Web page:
I loved how Chant unwound Cecily & Roy story. Chant capture the loneliness of Cecily's grief, how it has consumed all her energies, unwilling to contemplate having to go on with her life without Caroline and how a split-second decision, changed both their lives dramatically. They end up having to face up to that grief, to the new realities and both make room in their lives for each other's losses. They tentatively learn each other's rhythms, and each others truths, slowly binding themselves to each other. I loved how much Roy loved becoming someone useful to Cecily, caring for the things she doesn't think to take care of and herself.  And I loved how Cecily was so open to listening and understanding Roy.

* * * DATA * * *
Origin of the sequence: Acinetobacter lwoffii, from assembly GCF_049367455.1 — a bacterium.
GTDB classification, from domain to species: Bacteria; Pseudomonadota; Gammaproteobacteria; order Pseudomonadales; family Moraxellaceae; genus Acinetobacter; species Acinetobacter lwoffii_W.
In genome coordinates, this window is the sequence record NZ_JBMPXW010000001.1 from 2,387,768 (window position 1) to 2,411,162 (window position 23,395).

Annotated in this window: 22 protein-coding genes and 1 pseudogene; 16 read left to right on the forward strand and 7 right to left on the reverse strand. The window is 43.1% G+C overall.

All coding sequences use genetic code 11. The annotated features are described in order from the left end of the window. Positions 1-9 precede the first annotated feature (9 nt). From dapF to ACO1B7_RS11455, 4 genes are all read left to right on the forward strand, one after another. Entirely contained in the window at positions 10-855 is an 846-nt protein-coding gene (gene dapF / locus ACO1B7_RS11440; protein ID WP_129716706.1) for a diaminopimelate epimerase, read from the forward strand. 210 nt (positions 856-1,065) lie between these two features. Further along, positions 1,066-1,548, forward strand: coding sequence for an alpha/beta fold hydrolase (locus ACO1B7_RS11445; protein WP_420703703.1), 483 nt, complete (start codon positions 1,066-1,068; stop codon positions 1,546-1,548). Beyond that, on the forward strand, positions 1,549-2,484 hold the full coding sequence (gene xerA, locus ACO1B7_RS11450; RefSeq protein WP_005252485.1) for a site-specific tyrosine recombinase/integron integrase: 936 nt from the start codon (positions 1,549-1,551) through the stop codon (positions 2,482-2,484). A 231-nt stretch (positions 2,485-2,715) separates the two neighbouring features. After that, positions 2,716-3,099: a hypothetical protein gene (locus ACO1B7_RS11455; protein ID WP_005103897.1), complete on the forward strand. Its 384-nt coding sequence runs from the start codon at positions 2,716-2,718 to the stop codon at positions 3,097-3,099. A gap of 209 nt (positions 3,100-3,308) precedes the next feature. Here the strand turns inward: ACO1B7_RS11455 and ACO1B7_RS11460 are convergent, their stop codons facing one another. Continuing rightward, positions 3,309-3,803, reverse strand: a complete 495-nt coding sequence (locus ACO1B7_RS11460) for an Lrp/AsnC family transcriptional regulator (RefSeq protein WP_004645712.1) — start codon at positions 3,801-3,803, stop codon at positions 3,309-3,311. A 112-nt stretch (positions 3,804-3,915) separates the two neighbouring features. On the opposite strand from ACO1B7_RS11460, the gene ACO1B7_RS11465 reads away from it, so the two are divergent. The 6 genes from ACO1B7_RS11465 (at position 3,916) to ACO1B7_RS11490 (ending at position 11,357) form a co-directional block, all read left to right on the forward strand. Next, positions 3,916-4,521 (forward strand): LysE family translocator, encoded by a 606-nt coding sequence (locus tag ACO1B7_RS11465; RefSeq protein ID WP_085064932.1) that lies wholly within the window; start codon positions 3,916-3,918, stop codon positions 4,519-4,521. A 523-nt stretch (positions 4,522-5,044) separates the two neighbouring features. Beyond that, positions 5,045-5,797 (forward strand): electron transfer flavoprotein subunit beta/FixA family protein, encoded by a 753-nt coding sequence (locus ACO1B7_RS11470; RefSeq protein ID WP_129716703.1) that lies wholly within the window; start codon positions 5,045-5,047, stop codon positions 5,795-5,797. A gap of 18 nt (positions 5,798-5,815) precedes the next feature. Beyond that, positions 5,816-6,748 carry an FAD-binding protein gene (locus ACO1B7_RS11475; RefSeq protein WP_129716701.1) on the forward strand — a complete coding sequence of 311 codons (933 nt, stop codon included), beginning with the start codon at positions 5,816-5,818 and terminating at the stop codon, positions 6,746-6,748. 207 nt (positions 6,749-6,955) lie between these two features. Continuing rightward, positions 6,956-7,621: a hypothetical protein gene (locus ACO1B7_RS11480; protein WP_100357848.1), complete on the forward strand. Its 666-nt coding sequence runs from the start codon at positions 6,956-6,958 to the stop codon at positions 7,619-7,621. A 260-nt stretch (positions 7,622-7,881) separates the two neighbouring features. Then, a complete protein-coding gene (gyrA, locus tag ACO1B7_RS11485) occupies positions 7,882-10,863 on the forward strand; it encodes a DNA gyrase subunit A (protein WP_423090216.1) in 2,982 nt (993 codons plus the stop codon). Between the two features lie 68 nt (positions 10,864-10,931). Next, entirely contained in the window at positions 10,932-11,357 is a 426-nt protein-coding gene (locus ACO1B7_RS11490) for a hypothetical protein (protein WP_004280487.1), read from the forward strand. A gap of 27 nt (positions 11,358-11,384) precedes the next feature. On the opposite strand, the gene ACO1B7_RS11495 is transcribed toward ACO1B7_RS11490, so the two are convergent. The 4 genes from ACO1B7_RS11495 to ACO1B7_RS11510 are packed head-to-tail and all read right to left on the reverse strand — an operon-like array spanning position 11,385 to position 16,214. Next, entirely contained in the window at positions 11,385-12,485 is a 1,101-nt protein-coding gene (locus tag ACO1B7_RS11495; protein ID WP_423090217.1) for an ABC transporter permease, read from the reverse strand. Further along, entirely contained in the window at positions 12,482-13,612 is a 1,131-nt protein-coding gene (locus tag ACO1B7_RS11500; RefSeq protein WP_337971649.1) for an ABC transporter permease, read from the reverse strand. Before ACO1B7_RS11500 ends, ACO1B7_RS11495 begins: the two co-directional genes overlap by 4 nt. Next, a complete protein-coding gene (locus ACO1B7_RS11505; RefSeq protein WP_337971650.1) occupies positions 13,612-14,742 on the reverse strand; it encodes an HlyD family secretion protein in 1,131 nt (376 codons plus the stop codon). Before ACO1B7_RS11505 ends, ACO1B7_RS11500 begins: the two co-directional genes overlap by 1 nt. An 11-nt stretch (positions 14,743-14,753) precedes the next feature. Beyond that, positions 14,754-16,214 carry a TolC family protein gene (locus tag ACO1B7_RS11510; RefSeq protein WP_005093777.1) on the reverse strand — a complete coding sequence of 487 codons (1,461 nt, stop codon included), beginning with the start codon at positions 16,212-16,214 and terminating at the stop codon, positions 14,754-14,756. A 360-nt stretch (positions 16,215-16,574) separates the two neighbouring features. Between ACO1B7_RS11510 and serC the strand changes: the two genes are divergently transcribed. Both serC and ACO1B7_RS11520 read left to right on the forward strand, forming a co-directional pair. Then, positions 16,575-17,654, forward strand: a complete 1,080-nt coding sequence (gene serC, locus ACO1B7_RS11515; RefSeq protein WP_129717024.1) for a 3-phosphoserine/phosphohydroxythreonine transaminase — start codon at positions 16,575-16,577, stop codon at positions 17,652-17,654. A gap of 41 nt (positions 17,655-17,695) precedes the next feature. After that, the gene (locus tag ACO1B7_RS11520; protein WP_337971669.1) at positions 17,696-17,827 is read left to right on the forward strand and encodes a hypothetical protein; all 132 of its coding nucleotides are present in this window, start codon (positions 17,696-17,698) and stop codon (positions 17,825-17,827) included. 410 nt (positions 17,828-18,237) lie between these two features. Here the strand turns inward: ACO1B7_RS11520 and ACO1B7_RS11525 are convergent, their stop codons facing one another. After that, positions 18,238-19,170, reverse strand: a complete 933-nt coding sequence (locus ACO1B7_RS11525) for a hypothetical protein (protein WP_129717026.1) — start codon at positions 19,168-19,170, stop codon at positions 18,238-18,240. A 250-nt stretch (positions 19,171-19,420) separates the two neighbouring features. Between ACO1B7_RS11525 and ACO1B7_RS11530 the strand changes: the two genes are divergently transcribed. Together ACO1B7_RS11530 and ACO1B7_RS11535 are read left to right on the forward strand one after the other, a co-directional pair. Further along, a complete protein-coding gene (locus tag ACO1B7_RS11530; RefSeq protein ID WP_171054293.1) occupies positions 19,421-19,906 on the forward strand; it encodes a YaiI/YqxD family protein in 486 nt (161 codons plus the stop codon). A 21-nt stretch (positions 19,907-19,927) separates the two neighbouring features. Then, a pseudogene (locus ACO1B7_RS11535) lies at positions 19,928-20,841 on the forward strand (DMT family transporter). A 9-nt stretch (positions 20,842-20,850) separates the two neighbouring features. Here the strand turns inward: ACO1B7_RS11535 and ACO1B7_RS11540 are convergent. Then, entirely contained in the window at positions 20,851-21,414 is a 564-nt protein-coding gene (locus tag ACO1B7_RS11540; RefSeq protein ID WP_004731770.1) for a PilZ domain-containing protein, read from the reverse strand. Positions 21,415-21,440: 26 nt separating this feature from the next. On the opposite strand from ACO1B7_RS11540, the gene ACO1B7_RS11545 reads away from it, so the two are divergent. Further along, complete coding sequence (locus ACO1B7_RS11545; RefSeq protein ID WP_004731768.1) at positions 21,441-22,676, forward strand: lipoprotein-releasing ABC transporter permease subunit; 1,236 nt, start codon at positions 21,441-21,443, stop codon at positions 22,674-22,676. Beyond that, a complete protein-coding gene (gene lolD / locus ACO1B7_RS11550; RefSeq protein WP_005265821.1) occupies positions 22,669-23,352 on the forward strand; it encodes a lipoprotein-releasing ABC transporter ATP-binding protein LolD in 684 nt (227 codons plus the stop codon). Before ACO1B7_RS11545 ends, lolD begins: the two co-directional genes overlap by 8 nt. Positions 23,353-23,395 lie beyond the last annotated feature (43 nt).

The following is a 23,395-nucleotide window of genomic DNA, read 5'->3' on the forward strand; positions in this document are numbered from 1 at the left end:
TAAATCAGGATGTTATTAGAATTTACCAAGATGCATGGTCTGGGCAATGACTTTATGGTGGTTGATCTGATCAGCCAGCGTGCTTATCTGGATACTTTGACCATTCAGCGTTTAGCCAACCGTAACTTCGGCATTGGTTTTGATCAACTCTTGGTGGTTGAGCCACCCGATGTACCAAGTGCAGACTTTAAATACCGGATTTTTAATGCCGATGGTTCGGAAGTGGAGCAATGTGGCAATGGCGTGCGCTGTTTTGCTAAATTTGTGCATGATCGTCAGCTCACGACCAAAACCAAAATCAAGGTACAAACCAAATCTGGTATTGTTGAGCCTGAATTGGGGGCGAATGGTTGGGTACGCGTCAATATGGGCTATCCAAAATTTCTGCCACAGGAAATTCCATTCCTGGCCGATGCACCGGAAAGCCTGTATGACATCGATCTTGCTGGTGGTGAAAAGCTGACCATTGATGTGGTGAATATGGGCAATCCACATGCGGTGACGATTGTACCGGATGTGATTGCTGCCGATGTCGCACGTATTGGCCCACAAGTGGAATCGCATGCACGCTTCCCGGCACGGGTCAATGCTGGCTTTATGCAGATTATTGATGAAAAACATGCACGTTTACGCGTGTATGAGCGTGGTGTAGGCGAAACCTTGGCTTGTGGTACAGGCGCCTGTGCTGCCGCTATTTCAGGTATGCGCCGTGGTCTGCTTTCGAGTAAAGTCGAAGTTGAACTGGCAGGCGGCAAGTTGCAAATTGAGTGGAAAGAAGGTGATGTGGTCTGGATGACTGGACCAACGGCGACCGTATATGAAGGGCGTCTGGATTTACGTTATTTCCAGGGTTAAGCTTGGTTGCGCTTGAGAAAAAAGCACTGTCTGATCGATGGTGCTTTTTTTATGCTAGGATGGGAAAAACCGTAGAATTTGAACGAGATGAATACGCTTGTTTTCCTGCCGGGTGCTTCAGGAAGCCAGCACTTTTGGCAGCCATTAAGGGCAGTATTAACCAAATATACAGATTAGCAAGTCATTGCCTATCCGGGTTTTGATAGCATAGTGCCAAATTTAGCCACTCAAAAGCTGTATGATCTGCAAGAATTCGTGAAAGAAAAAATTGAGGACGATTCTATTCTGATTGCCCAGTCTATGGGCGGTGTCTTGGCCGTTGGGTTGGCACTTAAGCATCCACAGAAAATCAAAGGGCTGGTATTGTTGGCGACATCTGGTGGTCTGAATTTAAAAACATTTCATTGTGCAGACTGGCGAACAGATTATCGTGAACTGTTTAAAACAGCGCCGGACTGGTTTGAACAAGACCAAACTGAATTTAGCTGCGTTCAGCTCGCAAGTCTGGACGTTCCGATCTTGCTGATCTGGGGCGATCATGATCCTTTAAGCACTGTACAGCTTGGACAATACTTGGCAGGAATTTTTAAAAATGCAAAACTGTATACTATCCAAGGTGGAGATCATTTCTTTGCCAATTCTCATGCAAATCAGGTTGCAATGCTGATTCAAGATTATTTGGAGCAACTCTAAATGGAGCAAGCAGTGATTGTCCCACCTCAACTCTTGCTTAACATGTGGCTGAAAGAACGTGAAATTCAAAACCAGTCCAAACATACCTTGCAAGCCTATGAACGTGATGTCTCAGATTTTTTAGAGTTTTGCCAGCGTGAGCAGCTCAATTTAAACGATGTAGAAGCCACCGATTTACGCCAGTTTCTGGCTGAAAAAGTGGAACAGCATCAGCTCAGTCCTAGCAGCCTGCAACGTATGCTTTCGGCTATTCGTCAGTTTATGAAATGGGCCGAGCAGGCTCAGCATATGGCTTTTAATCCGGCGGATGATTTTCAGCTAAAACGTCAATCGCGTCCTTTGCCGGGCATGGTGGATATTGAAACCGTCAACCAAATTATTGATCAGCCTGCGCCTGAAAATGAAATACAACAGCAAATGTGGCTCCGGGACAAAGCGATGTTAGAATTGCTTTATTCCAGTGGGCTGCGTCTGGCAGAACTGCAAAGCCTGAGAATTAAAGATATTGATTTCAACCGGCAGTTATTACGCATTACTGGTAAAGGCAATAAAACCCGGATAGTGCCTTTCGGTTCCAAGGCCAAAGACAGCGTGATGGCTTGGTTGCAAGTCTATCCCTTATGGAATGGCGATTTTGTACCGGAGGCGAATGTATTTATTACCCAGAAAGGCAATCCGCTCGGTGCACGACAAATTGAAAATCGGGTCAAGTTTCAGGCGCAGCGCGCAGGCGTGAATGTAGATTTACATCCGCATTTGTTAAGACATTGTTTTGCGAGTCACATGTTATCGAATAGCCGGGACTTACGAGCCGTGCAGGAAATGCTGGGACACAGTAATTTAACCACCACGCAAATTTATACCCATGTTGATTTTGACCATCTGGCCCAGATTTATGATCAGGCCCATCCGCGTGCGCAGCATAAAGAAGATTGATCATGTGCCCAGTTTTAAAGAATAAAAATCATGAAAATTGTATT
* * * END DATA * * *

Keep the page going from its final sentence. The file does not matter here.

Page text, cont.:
This story is emotional, creative and unexpected. I would have loved to spend more time in that world, with it curious and seemingly effortless mix of magic and old west setting, unpacking all the possibilities.  I am so glad I read it.

 

Content Warnings: Guns, gun violence, mentions of past trauma: transphobia, family estrangement, grief.